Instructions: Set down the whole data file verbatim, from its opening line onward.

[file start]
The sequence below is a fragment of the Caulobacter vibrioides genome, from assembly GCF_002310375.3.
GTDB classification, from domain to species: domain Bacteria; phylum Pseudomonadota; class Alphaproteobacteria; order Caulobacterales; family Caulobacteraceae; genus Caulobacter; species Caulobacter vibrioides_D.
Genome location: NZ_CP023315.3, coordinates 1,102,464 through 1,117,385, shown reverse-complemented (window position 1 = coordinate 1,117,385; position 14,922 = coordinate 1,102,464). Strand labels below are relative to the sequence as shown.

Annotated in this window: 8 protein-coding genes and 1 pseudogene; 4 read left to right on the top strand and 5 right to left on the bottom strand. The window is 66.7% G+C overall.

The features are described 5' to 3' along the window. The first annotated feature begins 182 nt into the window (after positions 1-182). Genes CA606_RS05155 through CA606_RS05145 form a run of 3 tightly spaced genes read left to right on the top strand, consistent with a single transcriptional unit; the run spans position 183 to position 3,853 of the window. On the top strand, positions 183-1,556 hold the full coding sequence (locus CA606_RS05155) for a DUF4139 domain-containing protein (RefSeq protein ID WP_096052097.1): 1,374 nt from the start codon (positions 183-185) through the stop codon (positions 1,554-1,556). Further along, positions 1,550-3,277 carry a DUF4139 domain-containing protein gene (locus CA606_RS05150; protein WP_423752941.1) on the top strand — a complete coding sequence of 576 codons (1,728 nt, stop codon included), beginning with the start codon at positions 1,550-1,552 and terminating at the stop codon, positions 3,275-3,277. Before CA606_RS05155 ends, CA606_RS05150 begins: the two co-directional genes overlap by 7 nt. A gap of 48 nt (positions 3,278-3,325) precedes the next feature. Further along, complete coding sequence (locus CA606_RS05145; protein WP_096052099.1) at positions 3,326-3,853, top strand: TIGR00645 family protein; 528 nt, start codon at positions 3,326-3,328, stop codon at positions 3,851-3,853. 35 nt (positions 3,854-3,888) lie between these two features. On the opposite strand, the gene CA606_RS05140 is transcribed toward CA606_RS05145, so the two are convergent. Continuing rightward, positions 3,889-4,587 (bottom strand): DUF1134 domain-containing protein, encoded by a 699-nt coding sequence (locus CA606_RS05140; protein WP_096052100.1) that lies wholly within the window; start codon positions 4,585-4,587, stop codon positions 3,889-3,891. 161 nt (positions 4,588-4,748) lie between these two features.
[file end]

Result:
The sequence below is a fragment of the Caulobacter vibrioides genome, from assembly GCF_002310375.3.
GTDB classification, from domain to species: domain Bacteria; phylum Pseudomonadota; class Alphaproteobacteria; order Caulobacterales; family Caulobacteraceae; genus Caulobacter; species Caulobacter vibrioides_D.
Genome location: NZ_CP023315.3, coordinates 1,102,464 through 1,117,385, shown reverse-complemented (window position 1 = coordinate 1,117,385; position 14,922 = coordinate 1,102,464). Strand labels below are relative to the sequence as shown.

Annotated in this window: 8 protein-coding genes and 1 pseudogene; 4 read left to right on the top strand and 5 right to left on the bottom strand. The window is 66.7% G+C overall.

The features are described 5' to 3' along the window. The first annotated feature begins 182 nt into the window (after positions 1-182). Genes CA606_RS05155 through CA606_RS05145 form a run of 3 tightly spaced genes read left to right on the top strand, consistent with a single transcriptional unit; the run spans position 183 to position 3,853 of the window. On the top strand, positions 183-1,556 hold the full coding sequence (locus CA606_RS05155) for a DUF4139 domain-containing protein (RefSeq protein ID WP_096052097.1): 1,374 nt from the start codon (positions 183-185) through the stop codon (positions 1,554-1,556). Further along, positions 1,550-3,277 carry a DUF4139 domain-containing protein gene (locus CA606_RS05150; protein WP_423752941.1) on the top strand — a complete coding sequence of 576 codons (1,728 nt, stop codon included), beginning with the start codon at positions 1,550-1,552 and terminating at the stop codon, positions 3,275-3,277. Before CA606_RS05155 ends, CA606_RS05150 begins: the two co-directional genes overlap by 7 nt. A gap of 48 nt (positions 3,278-3,325) precedes the next feature. Further along, complete coding sequence (locus CA606_RS05145; protein WP_096052099.1) at positions 3,326-3,853, top strand: TIGR00645 family protein; 528 nt, start codon at positions 3,326-3,328, stop codon at positions 3,851-3,853. 35 nt (positions 3,854-3,888) lie between these two features. On the opposite strand, the gene CA606_RS05140 is transcribed toward CA606_RS05145, so the two are convergent. Continuing rightward, positions 3,889-4,587 (bottom strand): DUF1134 domain-containing protein, encoded by a 699-nt coding sequence (locus CA606_RS05140; protein WP_096052100.1) that lies wholly within the window; start codon positions 4,585-4,587, stop codon positions 3,889-3,891. 161 nt (positions 4,588-4,748) lie between these two features.